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There are many misconceptions about people who have suicidal thoughts or who die by suicide. As a result, there are people who could be feeling suicidal who might not reach out for help, because they might feel misunderstood.
In order to support people experiencing suicidal thoughts, it’s important we understand more about the topic and be able to separate myth from fact.
8 myths about suicide
Here are 8 myths you might have heard about suicide:
Myth #1: Suicide happens without warning
People thinking of suicide may talk or act in ways that indicate they are planning to die by suicide. Find out more about some of the warning signs.
Myth #2: People who talk about suicide don’t actually go through with it
Most people who die by suicide have given definite warning signs of their intention. Some of these signs are direct, others are more subtle. Learn more about these warning signs.
Myth #3: People with suicidal thoughts are absolutely intent on dying
People with suicidal thoughts can have mixed feelings about living and dying. They may not want to die, but they don’t want to live the way they are living, and may not be able to see an alternative other than suicide. Learn more about suicide.
Myth #4: Once a person thinks of suicide, they will have those thoughts forever
Suicidal thoughts may return, but they are not permanent. With support, it is possible to overcome suicidal thoughts and they might never return again.
Myth #5: An improvement after a crisis means the suicide risk is over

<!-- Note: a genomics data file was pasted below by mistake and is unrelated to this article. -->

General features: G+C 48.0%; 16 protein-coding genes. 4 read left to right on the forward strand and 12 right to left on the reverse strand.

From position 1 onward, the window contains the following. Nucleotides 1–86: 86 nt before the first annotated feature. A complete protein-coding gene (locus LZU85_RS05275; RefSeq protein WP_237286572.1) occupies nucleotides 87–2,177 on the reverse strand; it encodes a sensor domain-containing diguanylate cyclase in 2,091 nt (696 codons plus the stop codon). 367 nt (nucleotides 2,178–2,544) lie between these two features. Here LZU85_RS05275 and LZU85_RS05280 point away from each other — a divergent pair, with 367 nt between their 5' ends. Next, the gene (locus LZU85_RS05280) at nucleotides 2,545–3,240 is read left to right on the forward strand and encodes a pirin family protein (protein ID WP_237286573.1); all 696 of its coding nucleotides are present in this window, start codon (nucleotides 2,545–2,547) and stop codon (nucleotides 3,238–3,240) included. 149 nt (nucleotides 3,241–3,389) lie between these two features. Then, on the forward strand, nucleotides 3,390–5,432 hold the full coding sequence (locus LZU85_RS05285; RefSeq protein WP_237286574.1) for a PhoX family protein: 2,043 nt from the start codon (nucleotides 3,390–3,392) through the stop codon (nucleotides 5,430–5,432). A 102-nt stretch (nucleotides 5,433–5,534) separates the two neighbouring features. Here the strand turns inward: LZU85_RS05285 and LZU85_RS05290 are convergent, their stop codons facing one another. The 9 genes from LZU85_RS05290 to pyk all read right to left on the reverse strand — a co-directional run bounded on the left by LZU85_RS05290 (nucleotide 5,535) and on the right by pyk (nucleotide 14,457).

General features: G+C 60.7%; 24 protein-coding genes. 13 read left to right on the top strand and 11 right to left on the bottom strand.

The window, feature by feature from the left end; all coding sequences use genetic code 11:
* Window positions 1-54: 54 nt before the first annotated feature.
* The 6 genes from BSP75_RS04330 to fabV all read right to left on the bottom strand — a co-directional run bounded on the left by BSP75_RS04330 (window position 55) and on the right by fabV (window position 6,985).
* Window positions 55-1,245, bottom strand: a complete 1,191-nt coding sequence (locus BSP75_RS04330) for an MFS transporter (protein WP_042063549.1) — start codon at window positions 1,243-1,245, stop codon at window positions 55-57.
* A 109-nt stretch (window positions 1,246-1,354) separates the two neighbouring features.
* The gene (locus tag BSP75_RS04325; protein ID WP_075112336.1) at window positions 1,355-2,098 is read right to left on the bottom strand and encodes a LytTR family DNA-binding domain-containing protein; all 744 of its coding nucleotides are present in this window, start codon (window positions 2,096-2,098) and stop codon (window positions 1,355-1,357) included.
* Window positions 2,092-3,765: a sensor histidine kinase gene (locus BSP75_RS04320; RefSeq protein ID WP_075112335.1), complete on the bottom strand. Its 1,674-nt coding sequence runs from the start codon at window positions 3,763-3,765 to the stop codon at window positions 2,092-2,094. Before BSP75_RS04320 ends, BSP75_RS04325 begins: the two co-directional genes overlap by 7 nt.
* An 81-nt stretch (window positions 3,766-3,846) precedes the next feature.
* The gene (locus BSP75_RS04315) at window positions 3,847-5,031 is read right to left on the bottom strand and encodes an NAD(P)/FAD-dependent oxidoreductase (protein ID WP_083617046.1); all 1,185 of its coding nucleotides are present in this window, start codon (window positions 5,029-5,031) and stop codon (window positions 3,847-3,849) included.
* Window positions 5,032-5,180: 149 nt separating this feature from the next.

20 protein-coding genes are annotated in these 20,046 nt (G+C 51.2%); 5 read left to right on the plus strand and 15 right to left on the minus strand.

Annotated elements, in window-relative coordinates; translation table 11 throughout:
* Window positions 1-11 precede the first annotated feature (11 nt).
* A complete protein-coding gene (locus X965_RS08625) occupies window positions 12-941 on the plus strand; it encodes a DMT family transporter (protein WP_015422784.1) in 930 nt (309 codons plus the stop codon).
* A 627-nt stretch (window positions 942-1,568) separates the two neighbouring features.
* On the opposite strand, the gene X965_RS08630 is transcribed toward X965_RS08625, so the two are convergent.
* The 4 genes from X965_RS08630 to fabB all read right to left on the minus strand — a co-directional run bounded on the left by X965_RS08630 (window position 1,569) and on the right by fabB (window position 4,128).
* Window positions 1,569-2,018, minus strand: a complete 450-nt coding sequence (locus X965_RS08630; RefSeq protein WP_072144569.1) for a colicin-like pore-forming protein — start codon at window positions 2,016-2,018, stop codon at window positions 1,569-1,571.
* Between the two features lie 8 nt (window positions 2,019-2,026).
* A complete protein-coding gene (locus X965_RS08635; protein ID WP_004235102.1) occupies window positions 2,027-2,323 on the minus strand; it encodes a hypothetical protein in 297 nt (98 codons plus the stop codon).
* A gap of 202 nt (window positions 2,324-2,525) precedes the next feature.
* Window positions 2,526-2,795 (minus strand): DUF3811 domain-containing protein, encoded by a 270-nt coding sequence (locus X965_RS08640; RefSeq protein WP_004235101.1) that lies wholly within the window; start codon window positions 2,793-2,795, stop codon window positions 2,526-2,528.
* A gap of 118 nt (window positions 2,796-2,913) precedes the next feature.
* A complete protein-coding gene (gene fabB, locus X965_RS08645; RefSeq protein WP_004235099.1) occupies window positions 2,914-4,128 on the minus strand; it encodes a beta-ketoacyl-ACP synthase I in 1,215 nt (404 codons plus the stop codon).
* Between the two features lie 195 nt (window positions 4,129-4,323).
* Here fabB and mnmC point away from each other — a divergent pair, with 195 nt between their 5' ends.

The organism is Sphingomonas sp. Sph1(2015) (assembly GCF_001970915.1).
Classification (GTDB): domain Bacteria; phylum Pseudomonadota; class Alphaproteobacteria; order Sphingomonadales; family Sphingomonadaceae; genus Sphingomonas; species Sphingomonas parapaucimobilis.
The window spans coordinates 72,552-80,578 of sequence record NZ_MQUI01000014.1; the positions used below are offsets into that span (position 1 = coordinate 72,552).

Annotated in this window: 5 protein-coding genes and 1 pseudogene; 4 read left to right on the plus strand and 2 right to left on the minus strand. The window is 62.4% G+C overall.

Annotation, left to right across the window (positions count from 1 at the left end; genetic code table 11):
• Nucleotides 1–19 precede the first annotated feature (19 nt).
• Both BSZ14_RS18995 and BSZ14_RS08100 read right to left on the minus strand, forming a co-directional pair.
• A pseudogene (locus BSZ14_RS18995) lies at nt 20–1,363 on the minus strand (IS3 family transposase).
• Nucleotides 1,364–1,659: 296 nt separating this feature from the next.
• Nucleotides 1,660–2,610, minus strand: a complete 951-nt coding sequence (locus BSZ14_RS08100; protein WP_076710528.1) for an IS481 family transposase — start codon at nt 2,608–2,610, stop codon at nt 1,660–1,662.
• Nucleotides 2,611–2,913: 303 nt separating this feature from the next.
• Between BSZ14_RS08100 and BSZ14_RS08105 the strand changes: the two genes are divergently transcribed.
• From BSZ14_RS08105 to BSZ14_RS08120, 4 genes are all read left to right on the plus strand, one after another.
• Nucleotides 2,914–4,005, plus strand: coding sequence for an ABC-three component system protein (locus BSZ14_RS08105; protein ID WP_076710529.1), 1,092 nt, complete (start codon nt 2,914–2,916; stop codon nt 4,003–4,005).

Some suicides happen when things seem to be getting better because the person now has the energy and can turn suicidal thoughts and ideas into action.
Sometimes, people may appear in better spirits following a crisis because they have formed a plan in their mind to end their life.
Myth #6: Suicide happens mainly among people from poor backgrounds
Suicide happens in all groups in society, and can affect anyone. Learn more about who is at risk of suicide.
Myth #7: You are either the suicidal type or you’re not
Anyone could feel suicidal, even if they don’t have a history of suicidal thoughts or behaviours. Suicide can affect anyone, and no one person is the “suicidal type” or not.
Myth #8. Talking about suicide is a bad idea as it may give someone the idea to try it
The best thing you can do if you are worried about someone is to talk to them about it. Often, people feeling suicidal don’t want to worry or burden anyone so they don’t discuss it. By asking about suicide you give them permission to tell you how they feel. Once someone starts talking they’ve got a better chance of discovering their options beyond suicide. Find out more about how to talk to someone who might be suicidal.
Some content thanks to the National Office for Suicide Prevention. Visit yourmentalhealth.ie for information on mental health in Ireland, and how to support yourself and the people you love.
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